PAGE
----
Multi Purpose Metal Clay Tools and Supplies

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F 'hose artists wh( tend to think outside of the box—the kind that have that MacGyver gene in them—there are a lot of materials you can use for metal clay work that normally have a totally different purpose to them. These multi-purpose items are not only easy to use but often easy on the pocket book too. In fact, metal clay artists are some of the more inventive jewelry makers around. I'll show you a few items you'll probably be able to find around your house right now that are perfect for working with clay. After looking through the list, go on a scavenger hunt around the house. Many of these items you probably have in your kitchen junk drawer (admit it, we all have at least one of those), in your garage, utility shed, pantry, or if you are a die-hard crafter, you'll want to dig around in your craft supplies to see what else you can dig up. Granted, the clay may not be cheap, but the tools can be. Once you start working with the clay, though, it won't be long before you'll start becoming a metal clay tool MacGyver as well.

Playing cards: These are not for playing poker or even old maid. Clay artists like to stack a few playing cards (see Figure 2.7) on either side of the clay as they roll it out, the same number on each side. For example, you may have three cards stacked one on top of the other to your right, your blob of clay in front of you, and then three more stacked cards to your left, on the other side of the clay. Thus, the cards lift the roller up just a little as you roll. This really helps keep the thickness of the clay consistent as you roll.

When experimenting with a new design, make sure you keep notes about technical things like this—the number of cards you use—because it can make a big difference in the success of your project if you try to duplicate it. I normally keep a small notepad by my work area and jot down items like the number of cards I used as I work so that I can refer to it later. Also, if you find that your piece is too thick or could be thinner after firing, you can double check your notes to see how you may want to alter the thickness the next time you make it. Of course, you can find playing cards just about anywhere these days: the grocery store, discount stores, and dollar stores all carry them.

Figure 2.7

Playing cards—not just for poker any more.

Tools For Clay Jewelry

Figure 2.7

Playing cards—not just for poker any more.

Paintbrushes: If you're an artsy-crafty sort of person, you may have some small paintbrushes already, but if not, the dollar store is a good place to purchase these. Look in the children's area of the store to locate them, or another source is your local craft store. Often inexpensive paintbrushes will be available in sales bins in the discount area of the store. They are useful for dabbing small amounts of water (use distilled) onto your clay as well as patching areas with clay. Get small brushes, the kind found in most children's paint sets, but don't spend too much on them so you can dispose of them regularly. In fact, if you are extra frugal, you can save your old brushes and send them to some jewelry suppliers who also provide scrap refinement services. Older brushes can be a problem because they can leave small pieces of the brush on the clay, and then you end up having more issues than when you started to use the brush to fix or patch an area. Now you might have tiny hairs to pull off to boot. Clay dries as you work on it, so make sure you have your brushes and some distilled water handy before you start working with the clay.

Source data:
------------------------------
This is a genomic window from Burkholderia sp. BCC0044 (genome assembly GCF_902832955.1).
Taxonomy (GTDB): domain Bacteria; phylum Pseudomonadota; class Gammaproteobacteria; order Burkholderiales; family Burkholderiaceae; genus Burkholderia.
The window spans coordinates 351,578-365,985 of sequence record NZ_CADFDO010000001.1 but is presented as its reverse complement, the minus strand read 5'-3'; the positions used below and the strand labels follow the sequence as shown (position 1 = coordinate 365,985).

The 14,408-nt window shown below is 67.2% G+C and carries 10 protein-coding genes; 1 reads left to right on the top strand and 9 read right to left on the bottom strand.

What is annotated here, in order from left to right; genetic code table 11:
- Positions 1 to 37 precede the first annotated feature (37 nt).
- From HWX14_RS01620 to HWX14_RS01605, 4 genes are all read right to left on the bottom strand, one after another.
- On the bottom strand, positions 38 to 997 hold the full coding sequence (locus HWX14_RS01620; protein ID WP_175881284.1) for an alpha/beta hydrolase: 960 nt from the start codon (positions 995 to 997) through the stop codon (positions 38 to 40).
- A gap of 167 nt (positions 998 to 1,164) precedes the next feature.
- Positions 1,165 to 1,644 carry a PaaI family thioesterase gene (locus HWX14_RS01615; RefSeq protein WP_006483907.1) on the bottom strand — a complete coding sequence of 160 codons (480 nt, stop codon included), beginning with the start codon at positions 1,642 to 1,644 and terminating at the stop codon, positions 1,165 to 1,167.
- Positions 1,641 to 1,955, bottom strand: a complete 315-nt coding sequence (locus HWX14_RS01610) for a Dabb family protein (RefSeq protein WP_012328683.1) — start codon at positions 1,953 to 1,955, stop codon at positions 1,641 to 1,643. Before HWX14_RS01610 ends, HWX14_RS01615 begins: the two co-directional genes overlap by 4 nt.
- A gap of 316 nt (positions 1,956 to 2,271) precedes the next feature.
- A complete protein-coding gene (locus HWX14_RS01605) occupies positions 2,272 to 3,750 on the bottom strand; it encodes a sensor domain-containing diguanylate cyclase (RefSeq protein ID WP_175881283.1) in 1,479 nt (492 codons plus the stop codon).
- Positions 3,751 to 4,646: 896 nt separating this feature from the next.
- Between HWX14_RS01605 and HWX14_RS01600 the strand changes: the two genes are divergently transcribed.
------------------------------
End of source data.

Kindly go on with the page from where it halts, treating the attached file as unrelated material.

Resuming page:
Straws: Don't throw those straws away after going through the drive through for burgers and fries. Plastic straws have a number of different uses for clay lovers, and you will want to start collecting different diameters of straws each time you go out to eat. I especially like coffee-sized straws because they make nice holes in the clay, but larger straws are good for wrapping clay around to make bales. If you wrap clay around a straw and intend to fire with a torch (like we do with a lot of the projects in this book), you'll need to pull the straw out—carefully—before firing. If you plan to fire your clay items in a kiln, then the straw will burn away during the process. However, as explained in Chapter 3, "Firing Equipment and Techniques," this comes with some safety concerns. Plus, it's stinky too. So, just be aware of this as you decide how and if you plan to use straws to construct your metal jewelry pieces.

Lids: Though you can buy a large assortment of clay cutters, sometimes you can create your own. Different sized small lids from jars can be used like cookie type cutters in your clay. You'll want to select lids that have pretty straight sides; otherwise, you'll end up having to use your craft knife to do a lot of clean up work when you cut shapes out of the clay.